Dalmatic – is a loose upper vestment of hard textile with loose sleeves and openings on the sides. It may be made in the shape of a cross, symbolizing sufferings of Christ, and also salvation and justice. The dalmatic can be also worn by subdeacon, laymen attendants, and psalmists;

Inner rason, sticharion – is a liturgical vestment, which is made of delicate textile, with long tight sleeves with laces on edges to tighten on hands. It symbolizes the chiton worn by the Savior during his terrestrial life.

Nowadays they may be of different colors: white, red, yellow, green, blue. Depending on this, they are put under chasubles of the proper color, forming the complete of liturgical vestment.

Cassocks:

Cassock, everyday clothes of the clergy and regular clergy, is long loose clothes of black color with wide sleeves.

Anterions:

Anterion, everyday underclothes of the clergy, is long full-lengh clothes with narrow sleeves and tightly fastened collar. There are anterions of black, grey, green and cherry colors.

Ritual sets:

Ritual sets are used by the priests during their pastor activities (confession of the sick, weak laymen, administrating of Holy Communion, sanctifying premises etc). Ritual set consists of the liturgical cuffs and the epitrachelion:

Liturgical cuffs are for drawing together the sleeves of the priests and integral part of archiepiscopal vestment, priestal and deaconal vestments. Using liturgical cuffs means that these are not simply human hands, but God himself commits Mysteries;

Epitrachelion – is an element of archiepiscopal and priestal vestment, obligatory for the religious rite. It is a long cross-belt, which surrounds the neck, meets on the chest and falls down. It symbolizes Divine Grace, that is why any Divine Service can be committed without the epitrachelion, and Holy Communion can not be administered.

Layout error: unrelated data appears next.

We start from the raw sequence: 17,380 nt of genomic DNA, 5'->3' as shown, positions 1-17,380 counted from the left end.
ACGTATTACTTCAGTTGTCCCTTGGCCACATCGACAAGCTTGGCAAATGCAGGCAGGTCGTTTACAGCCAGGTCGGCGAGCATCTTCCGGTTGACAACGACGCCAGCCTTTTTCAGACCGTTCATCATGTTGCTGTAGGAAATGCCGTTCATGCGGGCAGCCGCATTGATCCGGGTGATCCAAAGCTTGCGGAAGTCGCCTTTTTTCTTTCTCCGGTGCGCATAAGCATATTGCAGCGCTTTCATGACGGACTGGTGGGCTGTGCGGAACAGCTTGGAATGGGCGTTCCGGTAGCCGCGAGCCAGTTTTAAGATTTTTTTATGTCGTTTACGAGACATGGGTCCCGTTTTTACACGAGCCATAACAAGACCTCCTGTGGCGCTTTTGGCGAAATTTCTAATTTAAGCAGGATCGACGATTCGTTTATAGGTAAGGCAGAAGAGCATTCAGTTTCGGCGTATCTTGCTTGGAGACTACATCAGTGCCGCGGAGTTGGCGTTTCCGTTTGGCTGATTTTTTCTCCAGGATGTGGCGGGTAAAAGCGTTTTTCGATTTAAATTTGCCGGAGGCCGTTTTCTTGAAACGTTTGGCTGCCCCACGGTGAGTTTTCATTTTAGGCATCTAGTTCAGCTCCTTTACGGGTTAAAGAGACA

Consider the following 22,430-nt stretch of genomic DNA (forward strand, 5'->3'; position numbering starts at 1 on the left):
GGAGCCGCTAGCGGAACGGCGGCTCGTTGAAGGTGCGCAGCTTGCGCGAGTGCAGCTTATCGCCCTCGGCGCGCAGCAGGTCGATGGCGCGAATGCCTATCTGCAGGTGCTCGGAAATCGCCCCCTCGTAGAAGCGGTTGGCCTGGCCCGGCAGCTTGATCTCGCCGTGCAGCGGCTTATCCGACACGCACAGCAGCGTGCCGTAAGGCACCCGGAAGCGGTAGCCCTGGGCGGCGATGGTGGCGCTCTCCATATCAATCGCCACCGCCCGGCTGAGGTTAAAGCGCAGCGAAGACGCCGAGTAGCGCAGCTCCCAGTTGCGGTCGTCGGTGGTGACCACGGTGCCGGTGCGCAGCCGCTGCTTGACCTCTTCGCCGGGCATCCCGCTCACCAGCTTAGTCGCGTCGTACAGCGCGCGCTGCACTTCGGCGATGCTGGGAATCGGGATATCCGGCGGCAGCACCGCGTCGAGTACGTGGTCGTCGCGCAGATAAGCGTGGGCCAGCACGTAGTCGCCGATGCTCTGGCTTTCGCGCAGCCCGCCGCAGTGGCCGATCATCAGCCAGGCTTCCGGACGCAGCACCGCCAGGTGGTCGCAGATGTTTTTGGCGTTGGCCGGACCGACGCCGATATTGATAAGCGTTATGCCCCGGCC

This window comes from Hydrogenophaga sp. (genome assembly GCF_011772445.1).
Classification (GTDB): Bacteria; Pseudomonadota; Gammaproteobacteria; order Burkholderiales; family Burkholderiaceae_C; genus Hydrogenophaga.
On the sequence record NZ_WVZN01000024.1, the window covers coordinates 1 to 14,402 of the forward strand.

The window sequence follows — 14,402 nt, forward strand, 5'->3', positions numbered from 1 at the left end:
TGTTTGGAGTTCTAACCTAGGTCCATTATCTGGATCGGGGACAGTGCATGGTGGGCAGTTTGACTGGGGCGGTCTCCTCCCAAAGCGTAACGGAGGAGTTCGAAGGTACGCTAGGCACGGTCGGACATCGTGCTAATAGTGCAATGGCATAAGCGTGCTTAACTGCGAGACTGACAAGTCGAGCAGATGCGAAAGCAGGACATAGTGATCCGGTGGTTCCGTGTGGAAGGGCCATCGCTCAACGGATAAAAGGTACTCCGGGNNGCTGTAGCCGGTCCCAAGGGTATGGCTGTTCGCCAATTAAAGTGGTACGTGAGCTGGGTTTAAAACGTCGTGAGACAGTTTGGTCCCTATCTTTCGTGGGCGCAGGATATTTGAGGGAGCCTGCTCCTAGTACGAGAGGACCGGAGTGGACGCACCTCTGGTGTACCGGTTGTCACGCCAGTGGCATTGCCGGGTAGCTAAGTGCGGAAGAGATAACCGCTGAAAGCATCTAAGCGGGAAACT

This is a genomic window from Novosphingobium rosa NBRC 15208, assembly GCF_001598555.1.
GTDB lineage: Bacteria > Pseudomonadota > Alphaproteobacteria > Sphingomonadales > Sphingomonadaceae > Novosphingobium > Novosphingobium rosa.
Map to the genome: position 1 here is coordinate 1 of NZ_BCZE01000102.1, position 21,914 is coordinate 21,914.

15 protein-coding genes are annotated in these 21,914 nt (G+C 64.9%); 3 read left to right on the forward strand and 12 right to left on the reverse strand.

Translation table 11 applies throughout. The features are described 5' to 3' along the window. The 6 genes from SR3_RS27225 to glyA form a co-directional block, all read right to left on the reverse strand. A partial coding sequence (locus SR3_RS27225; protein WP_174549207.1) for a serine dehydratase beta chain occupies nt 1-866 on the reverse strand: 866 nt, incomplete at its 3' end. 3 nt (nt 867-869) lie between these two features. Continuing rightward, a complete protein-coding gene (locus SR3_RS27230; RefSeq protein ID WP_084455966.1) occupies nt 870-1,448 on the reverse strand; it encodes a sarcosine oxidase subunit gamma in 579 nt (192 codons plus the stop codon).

Shirts:

Priestly shirts differ from the ordinary shirts in the cut of collar, and also in special article – clerical collar, which is an obligatory attribute of vestments. The most common colors of priestly shirts are black and white, which are used more often.

Clerical collar – (from Latin word collum – neck) – is a special white collar, which has a form of white square under the chin, which is characteristic of priestly shirts of the Western clergy. Nowadays is made of plastic, which makes it comfortable to wear clerical collar inside the collar.

Holy banner:

It represents a cloth on staff with images of Jesus Christ, the Mother of God or the saints: Nicholas the Wonderworker, Vladimir the Great, Grand Princess St. Olga and others. Holy banners can be made of the same material as priestly chasubles, besides, could be embroidered with gold on brocade or velvet. Church banners are for religious processions to be carried at the front.

Mitres:

Mitre – is a liturgical headgear of the bishop and some priests honored by the bishop. It is widen and rounded on top crown, decorated with icons. Bishops mitre is decorated with precious stones with a cross, which tells bishops mitre from the priests one. Archimandrites have also a right to wear a mitre. This headgear symbolizes the crown of thorns put on the head of the Savior during His passions.